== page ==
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Tracking urban growth and composition along the western portion of the U.S. - Mexico border: 1985 -2010
AuthorKorbulic, Quinn P.
AdvisorBassett, Scott D.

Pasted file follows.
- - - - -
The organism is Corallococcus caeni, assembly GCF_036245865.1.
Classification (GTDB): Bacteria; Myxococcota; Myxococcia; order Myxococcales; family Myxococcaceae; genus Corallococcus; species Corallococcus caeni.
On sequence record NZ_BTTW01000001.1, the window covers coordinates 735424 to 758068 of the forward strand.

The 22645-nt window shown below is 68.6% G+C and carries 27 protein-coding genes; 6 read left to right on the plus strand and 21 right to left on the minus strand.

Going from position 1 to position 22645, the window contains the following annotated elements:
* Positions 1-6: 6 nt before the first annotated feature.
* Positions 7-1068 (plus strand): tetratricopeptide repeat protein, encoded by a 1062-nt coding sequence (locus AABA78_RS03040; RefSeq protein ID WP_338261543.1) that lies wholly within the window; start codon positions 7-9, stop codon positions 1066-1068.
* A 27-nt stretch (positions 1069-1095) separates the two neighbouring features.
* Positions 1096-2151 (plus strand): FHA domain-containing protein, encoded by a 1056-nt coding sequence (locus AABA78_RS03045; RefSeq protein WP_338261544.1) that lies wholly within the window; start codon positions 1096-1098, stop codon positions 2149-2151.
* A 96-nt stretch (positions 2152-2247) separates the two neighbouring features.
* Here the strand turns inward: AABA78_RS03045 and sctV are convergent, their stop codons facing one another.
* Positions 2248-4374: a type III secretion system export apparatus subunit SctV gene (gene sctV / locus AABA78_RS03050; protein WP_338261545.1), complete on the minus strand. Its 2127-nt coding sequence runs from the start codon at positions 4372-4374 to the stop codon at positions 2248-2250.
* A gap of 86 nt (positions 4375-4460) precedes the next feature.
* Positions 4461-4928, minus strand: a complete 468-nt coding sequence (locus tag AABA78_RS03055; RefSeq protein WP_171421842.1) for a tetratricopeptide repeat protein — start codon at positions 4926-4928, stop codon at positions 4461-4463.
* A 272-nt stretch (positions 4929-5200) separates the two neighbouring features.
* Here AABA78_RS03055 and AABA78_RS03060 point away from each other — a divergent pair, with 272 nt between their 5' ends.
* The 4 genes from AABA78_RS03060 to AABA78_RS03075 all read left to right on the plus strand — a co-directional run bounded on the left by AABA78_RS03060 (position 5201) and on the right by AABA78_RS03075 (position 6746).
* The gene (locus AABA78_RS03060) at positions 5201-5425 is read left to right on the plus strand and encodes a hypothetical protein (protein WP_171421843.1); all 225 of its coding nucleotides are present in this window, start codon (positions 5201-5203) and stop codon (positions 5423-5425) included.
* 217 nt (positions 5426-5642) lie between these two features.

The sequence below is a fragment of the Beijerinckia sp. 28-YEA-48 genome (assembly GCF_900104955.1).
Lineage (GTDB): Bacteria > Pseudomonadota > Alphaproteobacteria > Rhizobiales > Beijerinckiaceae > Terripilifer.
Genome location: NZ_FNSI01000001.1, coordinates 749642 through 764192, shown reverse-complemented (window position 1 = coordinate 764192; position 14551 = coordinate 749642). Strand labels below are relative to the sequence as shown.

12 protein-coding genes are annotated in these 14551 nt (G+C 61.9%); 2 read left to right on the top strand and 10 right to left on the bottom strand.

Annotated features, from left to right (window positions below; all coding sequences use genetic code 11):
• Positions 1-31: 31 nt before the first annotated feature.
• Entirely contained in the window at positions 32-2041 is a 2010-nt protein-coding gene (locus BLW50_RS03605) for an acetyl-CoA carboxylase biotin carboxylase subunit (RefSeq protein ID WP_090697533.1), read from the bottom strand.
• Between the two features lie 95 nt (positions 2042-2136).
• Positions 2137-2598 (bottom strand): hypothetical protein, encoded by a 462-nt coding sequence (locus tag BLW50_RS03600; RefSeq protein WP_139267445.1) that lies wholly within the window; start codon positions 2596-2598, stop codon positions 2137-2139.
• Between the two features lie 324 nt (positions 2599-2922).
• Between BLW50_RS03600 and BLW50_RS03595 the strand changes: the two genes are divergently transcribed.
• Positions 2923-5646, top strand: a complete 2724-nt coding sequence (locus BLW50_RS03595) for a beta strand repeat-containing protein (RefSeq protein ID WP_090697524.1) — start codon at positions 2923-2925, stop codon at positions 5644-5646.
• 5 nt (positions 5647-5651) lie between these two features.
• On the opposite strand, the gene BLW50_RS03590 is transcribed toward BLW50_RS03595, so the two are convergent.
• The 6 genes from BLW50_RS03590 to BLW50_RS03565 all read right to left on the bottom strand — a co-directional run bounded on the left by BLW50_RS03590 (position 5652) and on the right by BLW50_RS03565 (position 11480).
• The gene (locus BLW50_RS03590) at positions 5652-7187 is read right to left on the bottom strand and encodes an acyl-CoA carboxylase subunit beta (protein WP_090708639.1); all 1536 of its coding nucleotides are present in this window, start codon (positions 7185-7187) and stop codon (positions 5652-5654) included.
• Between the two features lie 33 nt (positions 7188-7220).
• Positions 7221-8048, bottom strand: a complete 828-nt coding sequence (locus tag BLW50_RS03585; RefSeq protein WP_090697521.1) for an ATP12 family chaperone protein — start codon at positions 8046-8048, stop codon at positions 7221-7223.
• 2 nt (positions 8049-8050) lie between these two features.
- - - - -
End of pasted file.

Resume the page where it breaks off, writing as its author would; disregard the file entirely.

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Rapid urban growth has been a key characteristic of global land cover change over the last century. A microcosm of global urbanization can be seen in the US-Mexico border region. This dissertation follows the growth and composition of urban areas along the western portion of the border from 1985 - 2010 through three chapters. First, the remote sensing technique Multiple Endmember Spectral Mixture Analysis (MESMA) was used with spatial metrics to compare relative quantities of vegetation, impervious surface and soil, between eight cities along the western portion of the international boundary. Three separate study areas enabled comparison of MESMA modeling techniques along a varying climatic gradient. For each study area a spectral library was constructed and applied to Landsat TM imagery. The most complex mix of urban materials required the most complex combination of MESMA models but spectral library complexity was related to the presence of abundant desert soils and lack of vegetation in the eastern border cities. Metrics of vegetation dominance and impervious surface orientation are well suited for differentiation of sociopolitical processes that result in variations in urban form on either side of the boundary. In the second chapter, the products of MESMA were used to represent urban areas in three ways: urban extent, dominant land cover, and continuous representations of vegetation, impervious surface, and soil. The urban representations were used to calculate landscape metrics and the metrics were subsequently analyzed over time from 1985 - 2010. Urban areas in the U.S. and Mexico follow a pattern of diffusion and coalescence however the scale of development in each country differs. Despite the differing scale and patterns of growth, the landscape metrics used in this study do not readily differentiate them. Also, in Mexico and the U.S., overall urban vegetation cover declined in terms of density and patch size while distance between patches of dominant vegetation cover increased. The use of differing representation of urban area, especially of dominant vegetation cover has implications for investigations in urban ecology, planning, and socioeconomics. Finally, the third chapter demonstrates that the coupling of satellite imagery and socioeconomic data can highlight the interaction of macroeconomic processes and urban land development in developed and less developed countries. Urban growth rate information derived in the second chapter was combined with socioeconomic and policy data to estimate econometric equations. The results indicate that the primary correlate with urban growth in the U.S. counties was housing while in Mexico, housing and the concurrent rapid growth of manufacturing were the major influences on urban growth rate. No role in the increase or decrease of growth in either country could be detected with the instigation of the North American Free Trade Agreement. Several events in 2001, including a U.S. recession and China's entry in to the World Trade Organization, occur at the same time as a downturn in Mexico's growth rate. A better understanding of the interaction between internal and external factors that influence urban growth should help inform decisions taken during the long-range planning process. The chapter also demonstrates that remote sensing data may provide a proxy for socioeconomic data in locations where socioeconomic data are unavailable. This research contributes to the understanding of urban form on the U.S. Mexico border and demonstrates the utility of remotely sensed data in exploring the broad-scale geographic outcomes of socioeconomic influences on urban growth across political boundaries.